On the Friday that followed each weekend visit, counselors from the VCT Center in Belize City returned to the Central Prison to provide the HIV test results and post-test counseling to those inmates who were interested. Results and post-test counseling were provided in a confidential manner.
Data on occupation before current incarceration were categorized using occupational groups and definitions developed in the 2002 Living Standard Measurement Survey (32). Major groups were identified; smaller groups and illegal occupations, such as drug dealing, were designated as "Other." Inmate age was grouped in 5-year intervals, and age at first sexual experience, by 3-year intervals.
Associations between HIV seropositivity and demographic or risk characteristics were determined using Odds Ratios (ORs). Large sample approximation was used to determine statistical significance. Multivariate logistic regression was performed to adjust for potential confounders. Predictors significantly (P < 0.05) associated with HIV by crude analysis were introduced into the multivariate model one at a time in order of magnitude. Those variables that produced a meaningful change in the magnitude of any association in the model, with statistical significance, were retained. Other variables known to be common confounders, or thought to be possible confounders based on a review of the literature were also introduced into the model and were retained or removed as described. Data entry and analysis were performed using Epi Info version 3.2.2.
During the study period, the estimated mid-period male inmate population was 1 144. Of the total, 114 did not meet eligibility criteria for participation. The majority of these were illegal immigrants awaiting deportation (75%). The remainder were either less than 16 years of age (3.5%), were recently arrested and were simply being held for processing (14.5%), or were in isolation (6.1%). One inmate was hospitalized for the duration of the study. A convenience sample of 623 eligible inmates was obtained, representing 54.5% of the eligible male population. An estimated 50% or more eligible inmates were sampled from each prison section.
The median age of inmates in the sample was 28 years, with a range of 16-64 years. Inmates were predominantly born in Belize (87.2%), of Creole ethnicity (50.3%), not involved in a monogamous relationship (57.5%) or had been living with a partner prior to incarceration (32.5%), and had less than a complete high school education (78.3%). Prior to incarceration, the majority of the inmates (61.7%) were residing outside of the Belize district, the largest administrative district of the country's six total districts. Most inmates had spent no more than three years incarcerated in their lifetime (71.0%), and were currently incarcerated for crimes having to do with attainment or possession of another person's property (39.6%), such as burglary, robbery, theft, or handling stolen goods (Table 1).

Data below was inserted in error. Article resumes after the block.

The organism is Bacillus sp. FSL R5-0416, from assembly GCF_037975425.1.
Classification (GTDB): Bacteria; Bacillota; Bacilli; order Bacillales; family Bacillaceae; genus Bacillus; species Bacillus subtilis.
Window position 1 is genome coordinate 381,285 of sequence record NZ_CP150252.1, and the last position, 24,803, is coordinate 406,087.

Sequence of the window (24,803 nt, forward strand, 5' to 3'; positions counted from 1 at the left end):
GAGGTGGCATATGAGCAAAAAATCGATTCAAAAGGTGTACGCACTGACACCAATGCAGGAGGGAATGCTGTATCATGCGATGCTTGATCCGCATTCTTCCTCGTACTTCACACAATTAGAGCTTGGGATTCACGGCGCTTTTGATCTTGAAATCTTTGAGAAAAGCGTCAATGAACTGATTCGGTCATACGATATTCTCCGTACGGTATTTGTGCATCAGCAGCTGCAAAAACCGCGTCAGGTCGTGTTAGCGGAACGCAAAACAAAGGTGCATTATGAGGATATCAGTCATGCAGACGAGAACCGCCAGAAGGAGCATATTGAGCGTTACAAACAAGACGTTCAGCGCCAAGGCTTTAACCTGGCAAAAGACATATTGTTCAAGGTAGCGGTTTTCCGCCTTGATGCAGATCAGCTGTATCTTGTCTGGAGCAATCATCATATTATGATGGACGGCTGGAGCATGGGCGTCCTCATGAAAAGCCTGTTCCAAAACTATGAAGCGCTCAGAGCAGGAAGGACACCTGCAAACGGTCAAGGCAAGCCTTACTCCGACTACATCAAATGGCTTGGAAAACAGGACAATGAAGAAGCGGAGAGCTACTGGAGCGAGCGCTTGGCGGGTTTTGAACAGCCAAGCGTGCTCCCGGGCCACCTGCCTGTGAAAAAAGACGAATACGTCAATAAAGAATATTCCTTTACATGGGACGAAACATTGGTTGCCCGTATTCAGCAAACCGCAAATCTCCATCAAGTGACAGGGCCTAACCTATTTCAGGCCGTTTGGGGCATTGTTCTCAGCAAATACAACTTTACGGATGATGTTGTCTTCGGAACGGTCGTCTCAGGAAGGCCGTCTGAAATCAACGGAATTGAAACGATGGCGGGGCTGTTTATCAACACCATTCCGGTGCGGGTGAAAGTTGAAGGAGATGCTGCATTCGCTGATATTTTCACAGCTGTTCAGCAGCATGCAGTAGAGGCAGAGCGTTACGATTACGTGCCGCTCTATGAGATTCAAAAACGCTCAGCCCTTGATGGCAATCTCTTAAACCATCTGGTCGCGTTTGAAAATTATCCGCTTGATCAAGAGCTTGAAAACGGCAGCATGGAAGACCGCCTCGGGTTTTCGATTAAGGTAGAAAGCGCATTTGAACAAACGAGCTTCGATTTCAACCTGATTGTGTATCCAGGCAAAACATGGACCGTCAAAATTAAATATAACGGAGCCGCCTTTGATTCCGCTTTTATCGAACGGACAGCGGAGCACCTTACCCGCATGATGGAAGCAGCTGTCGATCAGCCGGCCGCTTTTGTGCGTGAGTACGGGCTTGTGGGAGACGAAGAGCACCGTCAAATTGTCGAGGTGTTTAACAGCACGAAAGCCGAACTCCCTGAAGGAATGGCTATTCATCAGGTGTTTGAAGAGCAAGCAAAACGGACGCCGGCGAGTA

Of the 623 inmates in the sample, 25 tested positive for HIV-1/2 antibody, for a seroprevalence of 4.0% (95% CI: 2.7, 6.0). Two inmates showed an indeterminate test result and were instructed to return to the Central Prison Medical Center in 3-6 months for a follow-up test.
Risk characteristics while incarcerated
Twenty-seven men (4.3%) reported ever being sexually active in prison. Fewer reported having penetrative sex without a condom in the last 12 months (2.4%), however these represented 88.2% of men who reported penetrative sex in that time. Only a few inmates (1.1%) reported penetrative sex with more than one partner in the last 12 months, however this was almost half (41.2%) of those who had engaged in penetrative sex in that period. Additionally, only a handful of inmates reported ever paying (1.1%) or accepting (1.0%) money or other items in exchange for sexual favors while incarcerated (Table 2).
Thirty-five percent of inmates had been tattooed in prison, with 38.4% of these reporting ever sharing tattoo equipment. Substance use while incarcerated was also common, but marijuana was the most common illicit drug reportedly used in the last 12 months. Only four inmates reported ever sharing needles or syringes to inject drugs while in incarcerated (Table 2).
Risk characteristics while not incarcerated
Most men reported having more than one partner of the opposite sex or exchanging items for sex during the two years prior to incarceration. However, only a few inmates reported always using condoms for any kind of heterosexual activity in that time (10.7%). Nineteen men (3.0%) reported ever engaging in male-to-male sex outside prison, with only eight reporting same sex activity in the last two years spent outside, and only one reporting always using condoms for same sex encounters in that period.
Alcohol and marijuana were the most common substances used outside prison, but a substantial number of inmates also reported crack and cocaine use. Only seven inmates reported ever sharing needles or syringes outside prison (Table 3).